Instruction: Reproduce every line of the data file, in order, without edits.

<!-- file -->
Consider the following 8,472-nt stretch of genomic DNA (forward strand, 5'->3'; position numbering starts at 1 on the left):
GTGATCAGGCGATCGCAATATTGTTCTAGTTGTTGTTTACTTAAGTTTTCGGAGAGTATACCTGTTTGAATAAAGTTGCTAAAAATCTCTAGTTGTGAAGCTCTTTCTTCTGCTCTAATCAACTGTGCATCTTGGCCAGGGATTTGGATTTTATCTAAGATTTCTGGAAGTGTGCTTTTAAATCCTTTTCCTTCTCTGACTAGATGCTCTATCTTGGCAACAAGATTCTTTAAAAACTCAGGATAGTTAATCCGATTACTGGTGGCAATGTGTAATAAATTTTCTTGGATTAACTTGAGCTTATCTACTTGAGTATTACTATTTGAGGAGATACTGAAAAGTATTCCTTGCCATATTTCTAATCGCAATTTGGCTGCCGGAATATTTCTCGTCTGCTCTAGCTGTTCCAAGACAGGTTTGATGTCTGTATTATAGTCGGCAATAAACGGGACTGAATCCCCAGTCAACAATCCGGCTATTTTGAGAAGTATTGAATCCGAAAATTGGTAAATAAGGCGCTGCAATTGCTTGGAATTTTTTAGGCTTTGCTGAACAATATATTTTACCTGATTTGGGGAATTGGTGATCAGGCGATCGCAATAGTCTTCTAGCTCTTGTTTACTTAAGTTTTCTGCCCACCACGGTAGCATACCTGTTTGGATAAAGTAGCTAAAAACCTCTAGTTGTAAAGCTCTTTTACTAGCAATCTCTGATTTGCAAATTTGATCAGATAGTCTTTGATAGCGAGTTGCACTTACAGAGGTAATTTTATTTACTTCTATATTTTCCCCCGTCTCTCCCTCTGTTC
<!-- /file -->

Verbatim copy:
Consider the following 8,472-nt stretch of genomic DNA (forward strand, 5'->3'; position numbering starts at 1 on the left):
GTGATCAGGCGATCGCAATATTGTTCTAGTTGTTGTTTACTTAAGTTTTCGGAGAGTATACCTGTTTGAATAAAGTTGCTAAAAATCTCTAGTTGTGAAGCTCTTTCTTCTGCTCTAATCAACTGTGCATCTTGGCCAGGGATTTGGATTTTATCTAAGATTTCTGGAAGTGTGCTTTTAAATCCTTTTCCTTCTCTGACTAGATGCTCTATCTTGGCAACAAGATTCTTTAAAAACTCAGGATAGTTAATCCGATTACTGGTGGCAATGTGTAATAAATTTTCTTGGATTAACTTGAGCTTATCTACTTGAGTATTACTATTTGAGGAGATACTGAAAAGTATTCCTTGCCATATTTCTAATCGCAATTTGGCTGCCGGAATATTTCTCGTCTGCTCTAGCTGTTCCAAGACAGGTTTGATGTCTGTATTATAGTCGGCAATAAACGGGACTGAATCCCCAGTCAACAATCCGGCTATTTTGAGAAGTATTGAATCCGAAAATTGGTAAATAAGGCGCTGCAATTGCTTGGAATTTTTTAGGCTTTGCTGAACAATATATTTTACCTGATTTGGGGAATTGGTGATCAGGCGATCGCAATAGTCTTCTAGCTCTTGTTTACTTAAGTTTTCTGCCCACCACGGTAGCATACCTGTTTGGATAAAGTAGCTAAAAACCTCTAGTTGTAAAGCTCTTTTACTAGCAATCTCTGATTTGCAAATTTGATCAGATAGTCTTTGATAGCGAGTTGCACTTACAGAGGTAATTTTATTTACTTCTATATTTTCCCCCGTCTCTCCCTCTGTTC